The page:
About Pets Plus Us Pets Plus Us is on a crusade to champion pet owner happiness in Canada, powered by a growing team of passionate pet people with a wide variety of experience, skills and knowledge. The Pets Plus Us brand is equal parts community, membership, and pet insurance coverage, all created to empower and inform responsible pet ownership and pet health.

For further information, contact: Sean Smith, CEO Mike Wallace, President of Insurance Pethealth Inc. 905-842-2615

CBC’s ‘Pets, Vets & Debts’ looks at costs and advances in animal health care

By Victoria Ahearn

THE CANADIAN PRESS

TORONTO _ When it comes to treating an ailing pet, Toronto veterinarian Dr. Michael Ethier is the first to admit it can get expensive.

As director of emergency and critical care medicine at the Toronto Veterinary Emergency Hospital, he’s seen families spend up to $20,000 on their animals.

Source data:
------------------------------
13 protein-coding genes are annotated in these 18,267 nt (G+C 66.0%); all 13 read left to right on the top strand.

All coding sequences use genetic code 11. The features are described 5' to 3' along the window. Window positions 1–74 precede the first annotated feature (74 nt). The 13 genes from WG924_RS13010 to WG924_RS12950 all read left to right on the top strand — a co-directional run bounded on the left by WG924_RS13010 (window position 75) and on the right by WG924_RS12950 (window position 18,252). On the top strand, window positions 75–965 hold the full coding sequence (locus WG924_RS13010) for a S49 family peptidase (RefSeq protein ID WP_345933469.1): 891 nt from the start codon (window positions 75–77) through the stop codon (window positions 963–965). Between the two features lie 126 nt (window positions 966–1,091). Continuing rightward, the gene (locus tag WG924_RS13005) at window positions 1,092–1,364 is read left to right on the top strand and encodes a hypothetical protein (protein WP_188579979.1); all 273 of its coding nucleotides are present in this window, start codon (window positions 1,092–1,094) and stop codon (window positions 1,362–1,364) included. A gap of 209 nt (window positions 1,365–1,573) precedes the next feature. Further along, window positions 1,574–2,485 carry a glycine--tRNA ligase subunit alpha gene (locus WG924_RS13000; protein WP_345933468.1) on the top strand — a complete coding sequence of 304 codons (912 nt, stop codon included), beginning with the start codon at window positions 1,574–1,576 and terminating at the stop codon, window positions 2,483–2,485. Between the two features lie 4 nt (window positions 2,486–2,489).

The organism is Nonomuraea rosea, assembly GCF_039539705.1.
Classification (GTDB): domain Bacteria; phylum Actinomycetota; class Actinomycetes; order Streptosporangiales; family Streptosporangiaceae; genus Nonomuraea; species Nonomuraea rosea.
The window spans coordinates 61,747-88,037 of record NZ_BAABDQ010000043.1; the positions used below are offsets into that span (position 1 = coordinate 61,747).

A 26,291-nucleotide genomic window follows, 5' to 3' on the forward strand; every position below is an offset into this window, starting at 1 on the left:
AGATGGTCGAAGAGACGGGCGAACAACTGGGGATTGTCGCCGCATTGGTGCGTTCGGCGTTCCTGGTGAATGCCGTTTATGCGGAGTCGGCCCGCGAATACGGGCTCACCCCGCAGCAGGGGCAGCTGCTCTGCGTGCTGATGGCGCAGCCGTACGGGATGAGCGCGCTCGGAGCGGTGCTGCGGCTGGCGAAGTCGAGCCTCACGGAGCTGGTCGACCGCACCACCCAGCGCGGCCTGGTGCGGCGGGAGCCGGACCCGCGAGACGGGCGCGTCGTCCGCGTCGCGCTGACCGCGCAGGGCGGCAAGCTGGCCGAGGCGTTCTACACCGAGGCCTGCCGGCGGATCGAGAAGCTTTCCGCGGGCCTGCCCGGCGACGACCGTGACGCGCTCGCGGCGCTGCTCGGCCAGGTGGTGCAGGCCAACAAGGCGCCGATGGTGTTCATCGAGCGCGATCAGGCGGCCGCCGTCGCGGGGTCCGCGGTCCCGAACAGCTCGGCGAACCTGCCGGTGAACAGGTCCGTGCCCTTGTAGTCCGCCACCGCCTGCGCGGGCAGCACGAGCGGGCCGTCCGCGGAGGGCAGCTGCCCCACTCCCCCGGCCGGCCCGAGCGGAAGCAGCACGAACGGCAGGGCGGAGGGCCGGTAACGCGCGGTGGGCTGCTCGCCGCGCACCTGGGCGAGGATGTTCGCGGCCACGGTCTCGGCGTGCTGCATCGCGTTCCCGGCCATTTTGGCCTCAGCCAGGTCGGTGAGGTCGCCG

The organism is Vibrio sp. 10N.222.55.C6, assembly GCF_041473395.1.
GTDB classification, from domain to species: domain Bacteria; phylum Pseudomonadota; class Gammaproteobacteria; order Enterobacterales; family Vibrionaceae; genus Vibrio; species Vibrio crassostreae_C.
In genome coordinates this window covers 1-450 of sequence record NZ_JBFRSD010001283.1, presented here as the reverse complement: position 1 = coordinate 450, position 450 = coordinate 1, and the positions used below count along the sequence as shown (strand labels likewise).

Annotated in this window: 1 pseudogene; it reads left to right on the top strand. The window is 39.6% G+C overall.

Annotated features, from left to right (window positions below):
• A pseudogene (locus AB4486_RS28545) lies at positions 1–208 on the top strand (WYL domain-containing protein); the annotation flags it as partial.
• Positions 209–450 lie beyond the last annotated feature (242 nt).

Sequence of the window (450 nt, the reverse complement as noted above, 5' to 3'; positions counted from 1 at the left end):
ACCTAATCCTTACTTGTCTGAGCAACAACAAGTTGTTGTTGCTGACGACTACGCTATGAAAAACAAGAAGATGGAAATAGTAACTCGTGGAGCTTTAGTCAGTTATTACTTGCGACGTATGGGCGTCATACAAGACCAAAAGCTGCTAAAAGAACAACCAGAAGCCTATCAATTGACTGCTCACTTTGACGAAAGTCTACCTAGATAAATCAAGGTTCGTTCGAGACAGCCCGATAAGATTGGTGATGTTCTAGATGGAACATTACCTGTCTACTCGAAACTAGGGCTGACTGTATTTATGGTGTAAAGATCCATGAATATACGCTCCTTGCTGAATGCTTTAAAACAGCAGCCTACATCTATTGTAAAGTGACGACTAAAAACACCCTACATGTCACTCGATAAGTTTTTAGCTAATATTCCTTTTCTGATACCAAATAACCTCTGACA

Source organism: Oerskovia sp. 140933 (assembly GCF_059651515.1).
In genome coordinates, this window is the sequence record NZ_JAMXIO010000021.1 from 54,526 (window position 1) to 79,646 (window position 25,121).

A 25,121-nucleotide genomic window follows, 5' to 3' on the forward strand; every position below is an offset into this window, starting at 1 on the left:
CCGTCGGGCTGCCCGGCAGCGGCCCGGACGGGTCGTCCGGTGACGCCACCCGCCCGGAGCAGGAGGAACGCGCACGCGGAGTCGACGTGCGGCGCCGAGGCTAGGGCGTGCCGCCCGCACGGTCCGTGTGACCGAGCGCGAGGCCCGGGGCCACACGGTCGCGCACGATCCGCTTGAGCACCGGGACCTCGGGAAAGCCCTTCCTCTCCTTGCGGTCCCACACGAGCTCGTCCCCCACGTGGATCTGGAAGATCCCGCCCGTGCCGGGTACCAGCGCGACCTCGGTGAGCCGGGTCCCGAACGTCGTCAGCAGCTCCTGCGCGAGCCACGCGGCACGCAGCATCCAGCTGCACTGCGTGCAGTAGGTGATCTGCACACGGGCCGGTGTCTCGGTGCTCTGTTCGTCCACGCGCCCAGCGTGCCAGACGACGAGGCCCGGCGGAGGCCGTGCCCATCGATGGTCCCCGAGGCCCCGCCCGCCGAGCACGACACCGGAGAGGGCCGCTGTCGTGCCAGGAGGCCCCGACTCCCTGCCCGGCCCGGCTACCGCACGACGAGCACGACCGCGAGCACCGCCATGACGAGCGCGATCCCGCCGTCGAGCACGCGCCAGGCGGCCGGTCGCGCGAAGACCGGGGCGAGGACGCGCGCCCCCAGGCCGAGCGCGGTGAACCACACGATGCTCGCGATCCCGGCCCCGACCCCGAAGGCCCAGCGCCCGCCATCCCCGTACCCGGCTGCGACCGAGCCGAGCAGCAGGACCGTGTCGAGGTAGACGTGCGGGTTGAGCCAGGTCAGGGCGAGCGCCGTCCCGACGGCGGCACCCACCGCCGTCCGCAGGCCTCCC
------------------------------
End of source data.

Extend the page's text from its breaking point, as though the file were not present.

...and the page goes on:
It may be a hard figure to swallow, but when you break down the costs from a weeks-long stay in an intensive care unit to surgery and perhaps transfusions or MRIs it makes sense, he adds.

With Canada’s publicly funded health-care system, most people don’t realize the exact costs involved in medical treatment, both for humans and animals.

Ethier is hoping the documentary “Pets, Vets & Debts,” making its world premiere on CBC-TV’s “The Nature of Things” on Thursday, will help clear up such misconceptions.

“There’s not a person in veterinary medicine, especially within specialty referral medicine, that will ever say to someone it’s not expensive to treat severely ill or complex pets,” says Ethier, who appears in the doc.

“What we’re hoping is that people understand why it costs more and that sure, in the ideal world we would love that this was similar to human medicine, where there weren’t costs passed on to the family members.”

Liam O’Rinn wrote and directed the film, which looks at the business of veterinary care and the latest medical advancements for animals, from stem cell transplants to heart stents and 3D printed prosthetics.